- The Washington Times - Tuesday, July 25, 2006

The trauma of travel in modern times has raised the bar for people hoping to pass trouble-free through security lines in crowded transportation terminals.

Whether on routine business trips or vacation forays, passengers receive little sympathy boarding planes — and sometimes buses and trains — when bags are inches or pounds over the size and weight limits set by individual carriers.

Packing well is the best — and perhaps only — revenge.

The challenge is finding hassle-free ways to manage without undue strain or frustration. To this end, even experienced travelers stay on the lookout for new and better methods and products to make the packing and traveling process easier.

Two days before District resident Susan Clampitt set off on a recent 11-day trip to visit friends in Italy, she was browsing in a museum gift shop and found and bought a long-handled black bag made of a soft, expandable fabric. The bag has wheels that fold up on the bottom, so it can function as a shoulder bag or a rolling carry-on. Her only other bag on the trip was an apple-green leather purse.

Like most travel-wise people, she kept money tucked out of view in a pack on an elastic band around her waist.

Best of all, her rolling carry-on case weighed just 24 pounds when full — well under her airline’s 40-pound limit — and she managed to fit everything she needed into it. The Samsonite model was designed to double as a backpack and includes a padded outside space for a laptop computer.

She took only black and white clothing so she could mix and match. Her chief accessories were silver jewelry and two print wraps — each large enough to double as a dress — plus a black-and-white striped sweater she took with her on the plane to stay warm.

She wore loose black culottes with a black stretch sleeveless top and chose sandals for convenience when going through security. In the carry-on, she packed a pair of silver loafers and a pair of athletic shoes stuffed with undergarments. The rest of her wardrobe consisted of a total of four neatly folded cotton trousers and skirts and “a little black dress” made of wrinkle-free fabric and with a built-in bra. She stored medicines and cosmetics separately by function in heavy sandwich baggies.

In cold weather, she rolls, rather than folds, sweaters in plastic bags, available from many manufacturers, that use a vacuum to compress fabric and save space. The vacuum effect also helps prevent wrinkling.

When traveling abroad, she buys plugs and adapters ahead of time to be sure her appliances and electronic devices will function. On long trips, she also makes sure to put copies of important documents in different pockets of the bag and leave copies at home as an extra measure of security.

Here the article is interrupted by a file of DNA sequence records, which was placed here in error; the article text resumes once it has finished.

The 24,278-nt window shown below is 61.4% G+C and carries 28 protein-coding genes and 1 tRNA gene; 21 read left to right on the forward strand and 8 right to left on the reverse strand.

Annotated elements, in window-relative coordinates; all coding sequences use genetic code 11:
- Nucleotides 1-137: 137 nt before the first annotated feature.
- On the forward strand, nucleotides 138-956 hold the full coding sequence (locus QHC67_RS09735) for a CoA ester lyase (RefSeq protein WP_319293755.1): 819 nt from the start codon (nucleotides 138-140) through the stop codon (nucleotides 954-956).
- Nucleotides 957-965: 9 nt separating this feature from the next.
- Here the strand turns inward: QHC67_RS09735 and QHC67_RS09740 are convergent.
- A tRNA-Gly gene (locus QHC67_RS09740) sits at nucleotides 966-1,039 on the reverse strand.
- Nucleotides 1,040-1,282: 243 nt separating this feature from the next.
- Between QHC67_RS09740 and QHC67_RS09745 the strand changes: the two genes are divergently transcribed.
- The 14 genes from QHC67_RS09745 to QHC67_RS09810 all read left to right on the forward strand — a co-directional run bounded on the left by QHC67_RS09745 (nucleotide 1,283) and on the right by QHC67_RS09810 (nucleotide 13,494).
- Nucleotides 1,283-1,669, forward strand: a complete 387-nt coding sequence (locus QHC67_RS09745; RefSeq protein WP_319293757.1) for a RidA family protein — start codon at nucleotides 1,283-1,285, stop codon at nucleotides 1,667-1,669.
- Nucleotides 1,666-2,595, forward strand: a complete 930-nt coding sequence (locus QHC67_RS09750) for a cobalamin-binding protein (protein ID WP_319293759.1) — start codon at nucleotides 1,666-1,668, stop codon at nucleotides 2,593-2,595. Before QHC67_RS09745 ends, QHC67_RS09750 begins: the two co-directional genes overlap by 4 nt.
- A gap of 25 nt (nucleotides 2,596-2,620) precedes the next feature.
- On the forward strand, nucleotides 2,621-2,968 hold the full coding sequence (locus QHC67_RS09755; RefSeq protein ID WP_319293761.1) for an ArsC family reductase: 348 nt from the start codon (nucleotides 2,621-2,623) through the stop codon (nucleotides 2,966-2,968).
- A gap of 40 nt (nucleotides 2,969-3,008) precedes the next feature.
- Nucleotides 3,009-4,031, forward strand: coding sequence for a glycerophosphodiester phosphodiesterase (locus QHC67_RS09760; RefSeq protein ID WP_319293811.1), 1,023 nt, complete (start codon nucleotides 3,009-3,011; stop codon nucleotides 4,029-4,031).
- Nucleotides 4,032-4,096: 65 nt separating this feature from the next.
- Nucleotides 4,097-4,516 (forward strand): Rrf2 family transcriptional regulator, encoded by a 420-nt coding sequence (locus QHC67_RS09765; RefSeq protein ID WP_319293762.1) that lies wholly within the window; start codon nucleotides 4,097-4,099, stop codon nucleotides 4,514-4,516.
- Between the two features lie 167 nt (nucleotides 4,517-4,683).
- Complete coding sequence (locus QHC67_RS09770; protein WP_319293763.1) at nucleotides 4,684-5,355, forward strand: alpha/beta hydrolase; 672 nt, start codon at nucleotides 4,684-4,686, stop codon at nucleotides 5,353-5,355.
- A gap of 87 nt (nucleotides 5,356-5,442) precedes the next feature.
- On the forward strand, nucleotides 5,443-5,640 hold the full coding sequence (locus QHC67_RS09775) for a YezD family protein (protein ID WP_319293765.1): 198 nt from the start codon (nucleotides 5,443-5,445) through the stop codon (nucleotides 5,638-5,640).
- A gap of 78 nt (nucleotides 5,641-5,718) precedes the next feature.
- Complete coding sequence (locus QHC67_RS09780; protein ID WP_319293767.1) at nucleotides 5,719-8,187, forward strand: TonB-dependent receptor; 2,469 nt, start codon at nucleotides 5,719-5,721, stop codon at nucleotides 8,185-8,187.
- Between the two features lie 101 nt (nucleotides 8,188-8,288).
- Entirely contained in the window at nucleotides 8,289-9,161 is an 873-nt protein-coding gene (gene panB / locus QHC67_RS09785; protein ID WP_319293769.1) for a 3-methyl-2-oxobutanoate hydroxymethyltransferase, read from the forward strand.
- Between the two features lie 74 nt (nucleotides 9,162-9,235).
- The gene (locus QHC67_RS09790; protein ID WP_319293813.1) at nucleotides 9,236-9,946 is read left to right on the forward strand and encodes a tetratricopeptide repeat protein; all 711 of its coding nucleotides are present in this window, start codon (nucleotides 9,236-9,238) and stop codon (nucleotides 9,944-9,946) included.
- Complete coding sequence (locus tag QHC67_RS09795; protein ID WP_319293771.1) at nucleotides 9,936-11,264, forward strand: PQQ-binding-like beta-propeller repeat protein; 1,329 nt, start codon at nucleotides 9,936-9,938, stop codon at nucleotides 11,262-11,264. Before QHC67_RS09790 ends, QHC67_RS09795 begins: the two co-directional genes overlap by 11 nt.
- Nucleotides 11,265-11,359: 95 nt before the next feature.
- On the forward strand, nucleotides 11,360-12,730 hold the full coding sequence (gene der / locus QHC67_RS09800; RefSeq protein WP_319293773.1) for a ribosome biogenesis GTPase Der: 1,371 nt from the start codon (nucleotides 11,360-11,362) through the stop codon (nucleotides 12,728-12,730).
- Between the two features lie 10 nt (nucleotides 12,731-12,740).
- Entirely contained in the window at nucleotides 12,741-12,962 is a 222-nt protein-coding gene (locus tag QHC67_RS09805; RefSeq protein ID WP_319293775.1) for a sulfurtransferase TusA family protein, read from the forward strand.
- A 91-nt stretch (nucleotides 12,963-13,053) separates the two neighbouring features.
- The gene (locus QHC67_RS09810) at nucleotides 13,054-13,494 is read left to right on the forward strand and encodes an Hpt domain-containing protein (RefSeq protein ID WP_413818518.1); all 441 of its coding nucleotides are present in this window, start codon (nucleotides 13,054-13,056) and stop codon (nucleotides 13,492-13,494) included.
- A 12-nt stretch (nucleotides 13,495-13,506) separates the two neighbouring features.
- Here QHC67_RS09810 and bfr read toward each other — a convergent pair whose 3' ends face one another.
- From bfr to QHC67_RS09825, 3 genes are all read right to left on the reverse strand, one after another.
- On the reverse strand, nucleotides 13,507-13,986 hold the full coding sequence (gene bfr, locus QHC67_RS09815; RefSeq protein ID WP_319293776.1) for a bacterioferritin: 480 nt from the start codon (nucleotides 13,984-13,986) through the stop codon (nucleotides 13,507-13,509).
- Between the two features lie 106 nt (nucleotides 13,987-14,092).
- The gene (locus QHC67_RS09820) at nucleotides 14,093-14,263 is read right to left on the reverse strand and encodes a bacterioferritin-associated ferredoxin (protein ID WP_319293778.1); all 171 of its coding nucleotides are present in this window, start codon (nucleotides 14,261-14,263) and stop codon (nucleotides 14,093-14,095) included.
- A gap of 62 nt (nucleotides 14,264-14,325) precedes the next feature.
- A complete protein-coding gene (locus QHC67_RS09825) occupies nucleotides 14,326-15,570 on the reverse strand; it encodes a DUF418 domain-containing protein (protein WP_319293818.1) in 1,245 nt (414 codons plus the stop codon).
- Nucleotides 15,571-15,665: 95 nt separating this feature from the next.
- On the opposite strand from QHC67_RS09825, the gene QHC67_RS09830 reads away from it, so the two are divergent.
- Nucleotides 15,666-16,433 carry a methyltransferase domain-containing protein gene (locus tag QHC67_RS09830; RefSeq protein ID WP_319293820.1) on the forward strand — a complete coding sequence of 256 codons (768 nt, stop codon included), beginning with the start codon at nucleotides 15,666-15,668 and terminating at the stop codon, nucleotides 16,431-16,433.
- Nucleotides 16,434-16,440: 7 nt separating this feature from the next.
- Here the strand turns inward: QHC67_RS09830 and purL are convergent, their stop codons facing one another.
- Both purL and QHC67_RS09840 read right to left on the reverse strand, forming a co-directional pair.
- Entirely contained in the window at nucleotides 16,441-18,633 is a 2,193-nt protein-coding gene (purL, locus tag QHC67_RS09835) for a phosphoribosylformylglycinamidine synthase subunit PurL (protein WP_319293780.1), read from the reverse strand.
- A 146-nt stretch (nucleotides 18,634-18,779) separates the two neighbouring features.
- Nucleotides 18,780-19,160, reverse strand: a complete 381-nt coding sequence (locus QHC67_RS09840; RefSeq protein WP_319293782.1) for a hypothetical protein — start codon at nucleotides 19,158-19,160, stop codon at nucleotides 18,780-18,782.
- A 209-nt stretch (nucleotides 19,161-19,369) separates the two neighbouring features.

Carry-on bags eliminate the need for a lock, or at least those locks approved by the Transportation Security Administration to enable officials to open checked baggage. Those are sold widely in stores and on online Web sites. They allow the TSA to open a bag without hampering the owner’s own secure access.

Men have no problem with color choices when they stick to basic brown, black, blue or khaki. Ties are best handled by wrapping them around a pair of socks. A man and woman traveling together with one suitcase can save space by putting the woman’s smaller shoes inside those of the man.

Travel bags are available for sale for every purpose — laundry, shoes, underwear, outerwear, etc. (see www.flight001.com) — and there are enough gadgets to defy description. An “overwhelming” 40,000 products are included in the Travel Goods Association’s annual show, says association President Michele Marini Pittenger, who notes that “luggage is a very small part of it.” Luggage of various kinds and colors is more popular than ever, she adds, because “customers say they are tired of black” but also to make it easier to identify bags in a crowd.

Ms. Pittenger thought she would be different and opted for espresso brown, but she has found that even that bag color is becoming common. “Now if you want polka dots, you have them,” she says. Her travel wardrobe is black and tan — “to go with my complexion” — and her carry-on bag no longer than 18 inches.

Wendy Sokolov, a product developer for TravelSmith, which specializes in apparel for men and women, packs clothes on hangers inside dry-cleaning bags to hinder wrinkling but recommends compression bags to help organize the contents of a bag’s interior. She carries one bag that fits under an airplane seat and another that goes into the overhead compartment.

Chris Luce, a buyer for the Container Store, based in Dallas, finds he gets through security more quickly with a roll-on duffel bag in which he carefully organizes belongings in mesh bags to allow easy viewing by TSA inspectors. He also believes in using only leak-proof travel bottles and in making lists of what he needs ahead of time.

“I pack less that way,” he says.

Nancy Dunnan, publisher of TravelSmart newsletter out of Dobbs Ferry, N.Y., wears her walking shoes and packs a pair of dress shoes. Taking along old clothes that are disposable allows for lighter luggage on return and creates room for purchases made en route, she finds. A collapsible hat, as well as colorful accessories, “changes a whole outfit and makes you stand out.”

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